Launch date announced for Botanical Parkland
A VISION four decades in the making will become reality when the $5.9 million Botanic Parkland opens its gates.
The June 1 opening will be the culmination of almost a year of landscaping and water park construction to create a 4.2-hectare green space complete with a 1500-capacity amphitheatre.
Western Downs mayor Paul McVeigh told the Chinchilla News the long-term vision project will change the face of the town forever.
"We have... showcased the identity of Chinchilla, including unique scar trees that reveal our rich Aboriginal culture and a nod to the prehistoric giant wombat, the Diprotodon, that once lived in the area,” Cr McVeigh said.
"The Megafauna Discovery Space will be a big hit with children and adults alike.”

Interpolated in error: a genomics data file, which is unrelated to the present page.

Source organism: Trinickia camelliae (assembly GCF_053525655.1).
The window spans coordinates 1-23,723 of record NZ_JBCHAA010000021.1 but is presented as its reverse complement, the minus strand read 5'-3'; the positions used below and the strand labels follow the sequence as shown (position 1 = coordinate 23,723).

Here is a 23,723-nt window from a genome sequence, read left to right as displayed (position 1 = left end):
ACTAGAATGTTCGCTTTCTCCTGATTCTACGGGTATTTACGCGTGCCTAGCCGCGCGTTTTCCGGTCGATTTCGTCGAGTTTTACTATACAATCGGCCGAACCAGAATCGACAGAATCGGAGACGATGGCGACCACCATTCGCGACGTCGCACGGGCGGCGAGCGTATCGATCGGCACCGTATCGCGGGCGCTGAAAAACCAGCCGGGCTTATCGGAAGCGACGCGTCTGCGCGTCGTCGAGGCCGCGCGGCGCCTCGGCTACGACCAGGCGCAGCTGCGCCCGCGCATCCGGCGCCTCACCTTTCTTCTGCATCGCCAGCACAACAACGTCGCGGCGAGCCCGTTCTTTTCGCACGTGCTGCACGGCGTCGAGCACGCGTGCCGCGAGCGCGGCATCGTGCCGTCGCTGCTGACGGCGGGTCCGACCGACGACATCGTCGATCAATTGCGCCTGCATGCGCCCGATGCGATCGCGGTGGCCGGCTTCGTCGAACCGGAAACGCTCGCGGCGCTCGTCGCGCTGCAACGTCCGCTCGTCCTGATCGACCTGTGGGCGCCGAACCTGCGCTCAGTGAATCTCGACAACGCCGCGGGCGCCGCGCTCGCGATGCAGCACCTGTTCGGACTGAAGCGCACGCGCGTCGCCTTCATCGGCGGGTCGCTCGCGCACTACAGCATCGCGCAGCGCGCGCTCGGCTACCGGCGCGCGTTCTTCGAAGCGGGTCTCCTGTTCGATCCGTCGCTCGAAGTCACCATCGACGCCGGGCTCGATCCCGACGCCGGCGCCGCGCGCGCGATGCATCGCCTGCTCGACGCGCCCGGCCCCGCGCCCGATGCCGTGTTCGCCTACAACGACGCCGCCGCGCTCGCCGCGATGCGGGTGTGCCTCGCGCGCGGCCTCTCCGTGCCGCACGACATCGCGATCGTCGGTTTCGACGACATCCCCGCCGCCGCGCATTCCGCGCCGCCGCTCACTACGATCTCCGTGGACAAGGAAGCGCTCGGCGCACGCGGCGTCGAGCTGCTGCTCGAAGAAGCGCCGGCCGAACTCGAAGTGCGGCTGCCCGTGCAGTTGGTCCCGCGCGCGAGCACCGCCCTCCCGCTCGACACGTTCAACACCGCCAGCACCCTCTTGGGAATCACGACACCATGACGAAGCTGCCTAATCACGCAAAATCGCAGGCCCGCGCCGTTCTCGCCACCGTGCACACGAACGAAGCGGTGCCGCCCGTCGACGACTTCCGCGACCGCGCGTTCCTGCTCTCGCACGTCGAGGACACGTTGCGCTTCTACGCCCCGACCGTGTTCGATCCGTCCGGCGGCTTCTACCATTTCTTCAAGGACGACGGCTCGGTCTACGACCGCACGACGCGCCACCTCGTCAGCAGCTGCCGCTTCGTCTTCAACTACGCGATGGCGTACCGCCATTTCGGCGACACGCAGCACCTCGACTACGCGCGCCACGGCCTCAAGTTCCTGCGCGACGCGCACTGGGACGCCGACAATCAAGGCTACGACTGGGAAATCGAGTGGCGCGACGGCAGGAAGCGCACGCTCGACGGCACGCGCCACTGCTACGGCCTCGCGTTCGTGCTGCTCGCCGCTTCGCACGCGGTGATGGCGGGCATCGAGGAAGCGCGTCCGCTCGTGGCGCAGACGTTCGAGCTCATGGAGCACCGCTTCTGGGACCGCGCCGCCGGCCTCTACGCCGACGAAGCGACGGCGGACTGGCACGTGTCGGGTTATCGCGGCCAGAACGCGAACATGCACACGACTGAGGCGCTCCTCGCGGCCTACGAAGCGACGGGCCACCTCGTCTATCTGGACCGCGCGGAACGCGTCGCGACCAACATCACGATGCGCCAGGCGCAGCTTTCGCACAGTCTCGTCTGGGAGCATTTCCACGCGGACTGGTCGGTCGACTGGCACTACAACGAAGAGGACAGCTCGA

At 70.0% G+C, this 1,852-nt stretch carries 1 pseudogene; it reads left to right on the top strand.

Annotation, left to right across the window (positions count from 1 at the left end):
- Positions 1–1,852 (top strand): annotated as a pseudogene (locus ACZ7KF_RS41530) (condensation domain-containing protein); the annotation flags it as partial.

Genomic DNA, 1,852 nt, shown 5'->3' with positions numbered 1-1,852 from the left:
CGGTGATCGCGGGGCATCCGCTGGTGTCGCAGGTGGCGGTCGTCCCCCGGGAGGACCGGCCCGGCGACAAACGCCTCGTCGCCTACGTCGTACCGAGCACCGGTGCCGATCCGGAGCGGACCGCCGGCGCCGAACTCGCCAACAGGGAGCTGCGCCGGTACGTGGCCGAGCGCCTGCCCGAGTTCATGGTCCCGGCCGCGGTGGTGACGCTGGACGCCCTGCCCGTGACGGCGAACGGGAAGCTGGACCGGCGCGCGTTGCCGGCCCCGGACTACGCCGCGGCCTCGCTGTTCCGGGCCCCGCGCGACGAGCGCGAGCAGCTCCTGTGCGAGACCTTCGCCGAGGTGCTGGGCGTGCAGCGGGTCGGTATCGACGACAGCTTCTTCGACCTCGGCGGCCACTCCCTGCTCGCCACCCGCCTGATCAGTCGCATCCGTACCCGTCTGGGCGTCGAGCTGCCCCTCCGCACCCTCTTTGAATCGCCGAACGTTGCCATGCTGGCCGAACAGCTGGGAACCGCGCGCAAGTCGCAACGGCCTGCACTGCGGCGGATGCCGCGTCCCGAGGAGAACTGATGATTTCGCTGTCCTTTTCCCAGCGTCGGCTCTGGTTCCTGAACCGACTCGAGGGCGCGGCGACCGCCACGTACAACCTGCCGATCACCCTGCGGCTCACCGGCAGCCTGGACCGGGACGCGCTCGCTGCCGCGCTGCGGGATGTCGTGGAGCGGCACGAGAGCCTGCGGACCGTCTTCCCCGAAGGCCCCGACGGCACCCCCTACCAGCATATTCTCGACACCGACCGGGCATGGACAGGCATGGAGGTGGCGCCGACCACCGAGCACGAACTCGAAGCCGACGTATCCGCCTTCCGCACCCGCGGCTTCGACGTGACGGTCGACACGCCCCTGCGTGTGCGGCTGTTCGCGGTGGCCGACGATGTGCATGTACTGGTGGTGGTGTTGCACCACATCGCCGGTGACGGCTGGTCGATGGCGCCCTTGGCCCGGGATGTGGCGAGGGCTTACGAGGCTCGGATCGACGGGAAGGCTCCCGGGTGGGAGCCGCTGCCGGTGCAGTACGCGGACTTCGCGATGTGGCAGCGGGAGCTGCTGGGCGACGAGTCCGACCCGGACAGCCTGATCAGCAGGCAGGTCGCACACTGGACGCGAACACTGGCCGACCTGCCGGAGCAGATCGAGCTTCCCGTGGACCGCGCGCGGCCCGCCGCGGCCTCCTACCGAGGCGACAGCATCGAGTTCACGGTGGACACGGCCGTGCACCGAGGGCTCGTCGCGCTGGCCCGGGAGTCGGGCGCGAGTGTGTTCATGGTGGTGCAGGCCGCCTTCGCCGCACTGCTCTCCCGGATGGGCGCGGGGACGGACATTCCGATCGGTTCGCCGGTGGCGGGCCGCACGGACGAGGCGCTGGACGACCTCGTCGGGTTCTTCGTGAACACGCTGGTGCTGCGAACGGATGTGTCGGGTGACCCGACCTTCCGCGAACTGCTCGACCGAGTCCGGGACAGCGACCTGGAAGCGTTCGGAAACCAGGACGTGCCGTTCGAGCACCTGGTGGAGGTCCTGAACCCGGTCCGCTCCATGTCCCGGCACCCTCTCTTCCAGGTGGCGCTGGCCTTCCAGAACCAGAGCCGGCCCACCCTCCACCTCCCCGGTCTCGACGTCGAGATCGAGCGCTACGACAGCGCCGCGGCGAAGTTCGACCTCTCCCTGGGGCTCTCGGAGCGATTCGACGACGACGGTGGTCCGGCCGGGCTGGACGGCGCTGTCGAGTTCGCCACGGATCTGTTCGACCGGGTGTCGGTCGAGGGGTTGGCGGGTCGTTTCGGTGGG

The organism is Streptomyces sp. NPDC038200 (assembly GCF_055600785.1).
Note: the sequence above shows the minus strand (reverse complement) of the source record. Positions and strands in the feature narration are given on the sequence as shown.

But it's not just ancient history being recognised.
Chinchilla's more recent history will be remembered and respected with a display in the same spot where the train depot once stood, revealing Chinchilla's railway history dating back to the late 1800s.
Cr McVeigh saida priority for the parkland was ensuring it was good for the environment.
"Environmental sustainability has been incorporated, with the water play area's splash pad allowing water to be drained, quality treated and recycled daily,” he said.
There will be an official opening by a State Government representative on May 28 before the amphitheatre is "christened'' at a community fun day on June 1, when Ranger Stacey and Agro will lead the family-friendly entertainment.
"Delivering the Chinchilla Botanic Parkland is a concept that has been on the table since the 1970s, so we are delighted to finally see this wonderful recreational space come together in a successful partnership with the State Government,” Cr McVeigh said.
"Our local community has also provided essential input into the planning, with local nurseries and schools getting involved and adding some special touches to the parkland.”
More details about the community fun day will be announced early next month.
The Chinchilla Botanic Parklands is funded by the State Government's Building Our Regions Fund.
The State Government contributed $2.85 million to the project.